Visual communication tools and ‘being on show’

For many people, technology has enabled them to make this transition to working from home easier. However, this still comes with its own problems. It has been clear since the majority of UK businesses have adopted remote working, that being ‘visible’ and ‘on show’ in our home spaces has brought many advantages and disadvantages. So, it’s worth reflecting on some of these issues as an individual or as an employer; having your camera on for meetings is a great way to connect socially with your colleagues and the backdrop of your home can be a conversation starter! Lots of people have been commenting on the backgrounds of their colleagues’ homes, the pets that accompany the meetings or even the children that might make a brief appearance. Having spoken to a lot of people about home working spaces over the past few weeks, there is a real sense that this has made us all more ‘human’. Seeing inside other people’s homes has made them more ‘real’ and people have enjoyed seeing this informal/ private side, rather than the typical traditional/formal interactions we are used to in the office. It is this that has brought people together.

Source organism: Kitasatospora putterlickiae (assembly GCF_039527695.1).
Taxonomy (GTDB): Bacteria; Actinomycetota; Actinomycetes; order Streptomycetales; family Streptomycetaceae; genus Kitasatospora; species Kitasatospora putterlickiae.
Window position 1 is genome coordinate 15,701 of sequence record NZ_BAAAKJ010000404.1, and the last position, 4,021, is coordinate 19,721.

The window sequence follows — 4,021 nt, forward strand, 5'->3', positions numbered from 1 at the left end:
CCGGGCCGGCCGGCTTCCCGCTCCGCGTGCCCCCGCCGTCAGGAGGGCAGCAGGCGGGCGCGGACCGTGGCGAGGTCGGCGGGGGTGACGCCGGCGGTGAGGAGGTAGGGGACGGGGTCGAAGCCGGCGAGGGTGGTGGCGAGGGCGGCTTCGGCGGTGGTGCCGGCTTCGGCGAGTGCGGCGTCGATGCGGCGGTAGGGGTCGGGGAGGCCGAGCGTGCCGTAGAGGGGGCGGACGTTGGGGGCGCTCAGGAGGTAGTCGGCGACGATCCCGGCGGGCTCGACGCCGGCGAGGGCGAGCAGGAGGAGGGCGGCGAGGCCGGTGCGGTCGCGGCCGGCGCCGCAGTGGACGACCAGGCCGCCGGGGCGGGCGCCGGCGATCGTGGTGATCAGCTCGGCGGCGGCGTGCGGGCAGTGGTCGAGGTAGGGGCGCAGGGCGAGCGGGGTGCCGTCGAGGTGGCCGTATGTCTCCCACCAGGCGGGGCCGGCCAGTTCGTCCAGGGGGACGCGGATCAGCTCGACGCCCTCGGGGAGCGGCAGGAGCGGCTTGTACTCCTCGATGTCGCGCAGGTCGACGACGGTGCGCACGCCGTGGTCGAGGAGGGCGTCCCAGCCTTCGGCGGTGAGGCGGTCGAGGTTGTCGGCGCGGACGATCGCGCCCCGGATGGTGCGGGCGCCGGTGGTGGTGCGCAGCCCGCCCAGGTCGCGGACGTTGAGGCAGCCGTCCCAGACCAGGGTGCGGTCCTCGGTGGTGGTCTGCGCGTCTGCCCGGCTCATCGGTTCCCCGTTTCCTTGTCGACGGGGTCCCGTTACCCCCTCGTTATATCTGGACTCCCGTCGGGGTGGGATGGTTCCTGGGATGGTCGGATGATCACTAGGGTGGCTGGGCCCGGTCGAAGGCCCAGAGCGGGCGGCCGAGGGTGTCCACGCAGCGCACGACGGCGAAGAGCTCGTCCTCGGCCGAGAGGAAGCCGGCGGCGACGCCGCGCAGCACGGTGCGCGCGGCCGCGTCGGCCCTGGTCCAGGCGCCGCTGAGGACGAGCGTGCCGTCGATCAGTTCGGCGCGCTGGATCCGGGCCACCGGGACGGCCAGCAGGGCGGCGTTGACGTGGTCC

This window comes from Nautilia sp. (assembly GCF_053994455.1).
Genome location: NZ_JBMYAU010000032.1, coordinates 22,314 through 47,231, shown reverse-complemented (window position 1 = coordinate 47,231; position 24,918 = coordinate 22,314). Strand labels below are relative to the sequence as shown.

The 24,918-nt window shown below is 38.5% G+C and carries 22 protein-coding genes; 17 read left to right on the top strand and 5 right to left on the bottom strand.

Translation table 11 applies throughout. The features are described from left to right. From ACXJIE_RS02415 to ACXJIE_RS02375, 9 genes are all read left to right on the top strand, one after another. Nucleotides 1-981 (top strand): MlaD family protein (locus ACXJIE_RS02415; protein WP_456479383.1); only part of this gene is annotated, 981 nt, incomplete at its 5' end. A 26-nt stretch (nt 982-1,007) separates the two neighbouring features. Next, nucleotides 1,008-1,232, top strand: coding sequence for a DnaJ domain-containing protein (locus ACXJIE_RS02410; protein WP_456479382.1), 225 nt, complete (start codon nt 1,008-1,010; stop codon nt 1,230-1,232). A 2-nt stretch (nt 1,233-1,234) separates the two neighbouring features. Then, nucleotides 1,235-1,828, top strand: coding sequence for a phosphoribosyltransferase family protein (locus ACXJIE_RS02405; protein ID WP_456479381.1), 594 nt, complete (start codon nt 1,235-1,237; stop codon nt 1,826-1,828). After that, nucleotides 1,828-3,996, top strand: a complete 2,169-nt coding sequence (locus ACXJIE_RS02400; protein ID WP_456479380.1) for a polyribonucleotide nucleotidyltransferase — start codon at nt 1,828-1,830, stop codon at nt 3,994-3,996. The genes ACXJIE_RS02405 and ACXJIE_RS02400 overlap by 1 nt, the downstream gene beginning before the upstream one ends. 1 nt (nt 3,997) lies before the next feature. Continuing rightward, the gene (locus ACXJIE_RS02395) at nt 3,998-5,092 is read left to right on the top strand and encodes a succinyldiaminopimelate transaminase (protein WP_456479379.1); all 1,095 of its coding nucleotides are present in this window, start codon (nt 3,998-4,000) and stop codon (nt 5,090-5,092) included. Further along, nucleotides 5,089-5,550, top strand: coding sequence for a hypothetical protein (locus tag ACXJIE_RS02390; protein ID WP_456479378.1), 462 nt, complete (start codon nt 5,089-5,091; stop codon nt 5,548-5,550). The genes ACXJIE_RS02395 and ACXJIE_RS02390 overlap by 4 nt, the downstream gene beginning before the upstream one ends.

Nonetheless, let’s be conscious of privacy and visibility when using these audio/visual communication tools. Others I have spoken to feel they are inviting people into their home spaces that perhaps they would not choose to. The blurring of the work/home boundary has been emphasised by our current use of technology. So, be respectful of asking colleagues to turn on their videos during meetings – there is a case of being social and connecting, but there is also a case for privacy and managing boundaries so that we keep some of the sanctuary of our homes to ourselves.

Capturing this experience in photographs